First Arleigh Burke-Class Destroyers Successfully Complete Comprehensive Modernization Program
From Team Ships Public Affairs
5/04/2011 - The Navy officially accepted delivery of the future USS Jason Dunham (DDG 109) from General Dynamics Bath Iron Works during a ceremony in Bath, Maine, on June 4. DDG 109 is the 59th guided missile destroyer of the Arleigh Burke class.
USS John Paul Jones (DDG 53) and USS Arleigh Burke (DDG 51), the first guided-missile destroyers to undergo the first phase of the comprehensive mid-life modernization program planned for the ship class. John Paul Jones completed in mid March at BAE Ship Repair, San Diego, CA and Arleigh Burke completed in early April at the BAE Ship Repair, Norfolk, Va. These availabilities mark the first time that a U.S. warship program has begun a major total-ship upgrade while ships of the same class are still being constructed. Over the next several years, all remaining 28 Flight I and Flight II Arleigh Burke-class Aegis guided missile destroyers will undergo this structured modernization to ensure each ship reaches its projected 35-year service life.
Similar to the ongoing Ticonderoga-class Cruiser Modernization Program, the Destroyer Modernization Program is designed to reduce workload and total ship class ownership costs via technology insertions including a fully integrated bridge, improved machinery and damage control, wireless communications, quality of life improvements, an advanced galley, commercial-off-the-shelf computing equipment, and an improved combat system, including the insertion of ballistic missile defense capabilities.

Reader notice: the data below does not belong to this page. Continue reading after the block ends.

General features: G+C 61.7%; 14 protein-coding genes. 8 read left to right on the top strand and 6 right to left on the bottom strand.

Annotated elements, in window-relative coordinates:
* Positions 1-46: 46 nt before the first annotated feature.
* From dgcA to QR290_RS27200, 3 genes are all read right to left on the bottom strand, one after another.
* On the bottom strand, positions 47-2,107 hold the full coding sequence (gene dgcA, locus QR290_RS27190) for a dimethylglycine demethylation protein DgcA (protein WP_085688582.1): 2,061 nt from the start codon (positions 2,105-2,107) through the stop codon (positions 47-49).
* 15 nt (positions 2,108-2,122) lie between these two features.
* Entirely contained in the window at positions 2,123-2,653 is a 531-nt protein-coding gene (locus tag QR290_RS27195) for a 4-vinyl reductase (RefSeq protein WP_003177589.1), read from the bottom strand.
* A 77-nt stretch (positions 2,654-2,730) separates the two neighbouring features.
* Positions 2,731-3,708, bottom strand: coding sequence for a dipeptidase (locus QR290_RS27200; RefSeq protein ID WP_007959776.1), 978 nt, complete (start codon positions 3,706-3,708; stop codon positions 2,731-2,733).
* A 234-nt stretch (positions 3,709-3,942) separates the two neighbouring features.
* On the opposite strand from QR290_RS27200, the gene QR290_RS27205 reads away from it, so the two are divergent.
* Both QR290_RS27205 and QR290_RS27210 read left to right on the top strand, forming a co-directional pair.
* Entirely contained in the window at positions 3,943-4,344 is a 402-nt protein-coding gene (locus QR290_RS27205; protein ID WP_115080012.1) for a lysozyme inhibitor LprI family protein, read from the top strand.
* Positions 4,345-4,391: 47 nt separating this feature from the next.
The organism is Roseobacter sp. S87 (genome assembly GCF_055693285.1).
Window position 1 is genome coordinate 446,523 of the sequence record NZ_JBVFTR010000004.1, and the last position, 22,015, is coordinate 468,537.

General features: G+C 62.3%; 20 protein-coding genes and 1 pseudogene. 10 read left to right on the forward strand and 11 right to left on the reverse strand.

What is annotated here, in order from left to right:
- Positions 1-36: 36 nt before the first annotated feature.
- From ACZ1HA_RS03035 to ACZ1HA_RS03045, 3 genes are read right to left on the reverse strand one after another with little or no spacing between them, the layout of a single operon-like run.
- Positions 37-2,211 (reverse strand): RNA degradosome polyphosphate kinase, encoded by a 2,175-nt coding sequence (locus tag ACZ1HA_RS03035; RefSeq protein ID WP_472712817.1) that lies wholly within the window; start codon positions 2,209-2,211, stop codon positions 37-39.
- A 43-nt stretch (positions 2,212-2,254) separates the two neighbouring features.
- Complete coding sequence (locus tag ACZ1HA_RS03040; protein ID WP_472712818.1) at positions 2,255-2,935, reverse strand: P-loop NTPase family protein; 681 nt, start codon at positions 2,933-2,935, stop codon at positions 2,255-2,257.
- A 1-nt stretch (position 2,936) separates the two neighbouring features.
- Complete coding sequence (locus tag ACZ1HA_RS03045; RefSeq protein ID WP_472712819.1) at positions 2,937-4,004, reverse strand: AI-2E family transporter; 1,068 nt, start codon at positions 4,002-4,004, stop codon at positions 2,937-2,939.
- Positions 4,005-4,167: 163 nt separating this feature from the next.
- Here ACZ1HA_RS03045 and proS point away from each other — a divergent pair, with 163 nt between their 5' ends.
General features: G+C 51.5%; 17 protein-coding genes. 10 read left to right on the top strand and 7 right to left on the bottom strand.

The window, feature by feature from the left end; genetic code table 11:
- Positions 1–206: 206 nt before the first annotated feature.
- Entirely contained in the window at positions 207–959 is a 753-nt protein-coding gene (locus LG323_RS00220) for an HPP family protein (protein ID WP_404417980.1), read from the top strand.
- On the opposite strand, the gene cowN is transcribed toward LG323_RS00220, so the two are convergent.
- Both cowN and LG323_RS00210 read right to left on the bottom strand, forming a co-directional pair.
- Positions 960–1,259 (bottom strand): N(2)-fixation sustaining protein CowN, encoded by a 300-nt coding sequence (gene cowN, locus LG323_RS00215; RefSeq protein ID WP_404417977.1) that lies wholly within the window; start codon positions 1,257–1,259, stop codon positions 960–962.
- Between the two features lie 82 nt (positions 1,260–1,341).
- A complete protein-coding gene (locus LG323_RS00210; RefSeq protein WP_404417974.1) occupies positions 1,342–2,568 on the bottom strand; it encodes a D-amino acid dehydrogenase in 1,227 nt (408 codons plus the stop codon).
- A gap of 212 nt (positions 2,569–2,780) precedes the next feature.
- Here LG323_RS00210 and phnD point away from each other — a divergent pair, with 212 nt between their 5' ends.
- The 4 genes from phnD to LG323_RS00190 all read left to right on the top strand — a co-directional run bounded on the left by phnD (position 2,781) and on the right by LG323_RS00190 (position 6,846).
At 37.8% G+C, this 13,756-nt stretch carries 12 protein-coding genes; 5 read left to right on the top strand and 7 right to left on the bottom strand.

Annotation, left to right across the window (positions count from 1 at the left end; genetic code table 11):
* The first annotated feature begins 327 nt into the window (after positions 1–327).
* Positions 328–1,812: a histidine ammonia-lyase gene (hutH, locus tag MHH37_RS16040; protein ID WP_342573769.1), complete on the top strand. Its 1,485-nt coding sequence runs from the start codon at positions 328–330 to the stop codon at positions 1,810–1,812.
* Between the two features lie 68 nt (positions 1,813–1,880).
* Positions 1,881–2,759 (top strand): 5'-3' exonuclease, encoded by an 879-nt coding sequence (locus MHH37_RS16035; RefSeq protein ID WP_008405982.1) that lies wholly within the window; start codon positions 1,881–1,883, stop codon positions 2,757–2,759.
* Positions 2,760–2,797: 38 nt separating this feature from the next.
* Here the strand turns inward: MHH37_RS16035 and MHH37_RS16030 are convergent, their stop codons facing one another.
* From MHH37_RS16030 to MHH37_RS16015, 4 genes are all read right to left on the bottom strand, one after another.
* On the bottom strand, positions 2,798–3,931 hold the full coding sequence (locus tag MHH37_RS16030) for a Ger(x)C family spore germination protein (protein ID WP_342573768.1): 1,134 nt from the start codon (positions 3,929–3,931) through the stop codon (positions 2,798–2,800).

Admiral James P. McManamon, Naval Sea Systems deputy commander for Surface Warfare (SEA 21) emphasized that the decision to bridge the gap to future surface combatants with Aegis warships was made with both cost and capability in mind.
“Years of experience have shown us that focusing on effective modernization improves operational availability, increases capacity, and maximizes the capability of the Navy’s in-service ships at a fraction of the cost of building new vessels,” said McManamon. “The Destroyer Modernization Program will keep these ships’ total ownership costs at a minimum while increasing service life.”
The modernization program for each ship will be broken into two separate six-month availabilities beginning with the Hull Mechanical and Electrical (HM&E) upgrades, followed later with significant combat systems enhancements, including substantial upgrades to the ship’s Aegis Weapon System to support the shift toward sea-based ballistic missile defense. DDG 53 is expected to begin combat system upgrades in 2012 with DDG 51 to follow.
USS Benfold (DDG 65) is currently undergoing the first phase of the DDG Modernization Program in San Diego with USS Barry (DDG 52) and USS Stout (DDG 55) scheduled to start later this year in Norfolk.
SEA 21 manages the complete lifecycle support for all non-nuclear surface ships and is the principal interface with the Surface Warfare Enterprise. The directorate is responsible for the maintenance and modernization of non-nuclear surface ships currently operating in the fleet. Through planned modernization and upgrade programs, SEA 21 will equip today's surface ships with the latest technologies and systems to keep them in the fleet through their service lives. Additionally, SEA 21 oversees the ship inactivation process, including ship transfers or sales to friendly foreign navies, inactivation and/or disposal.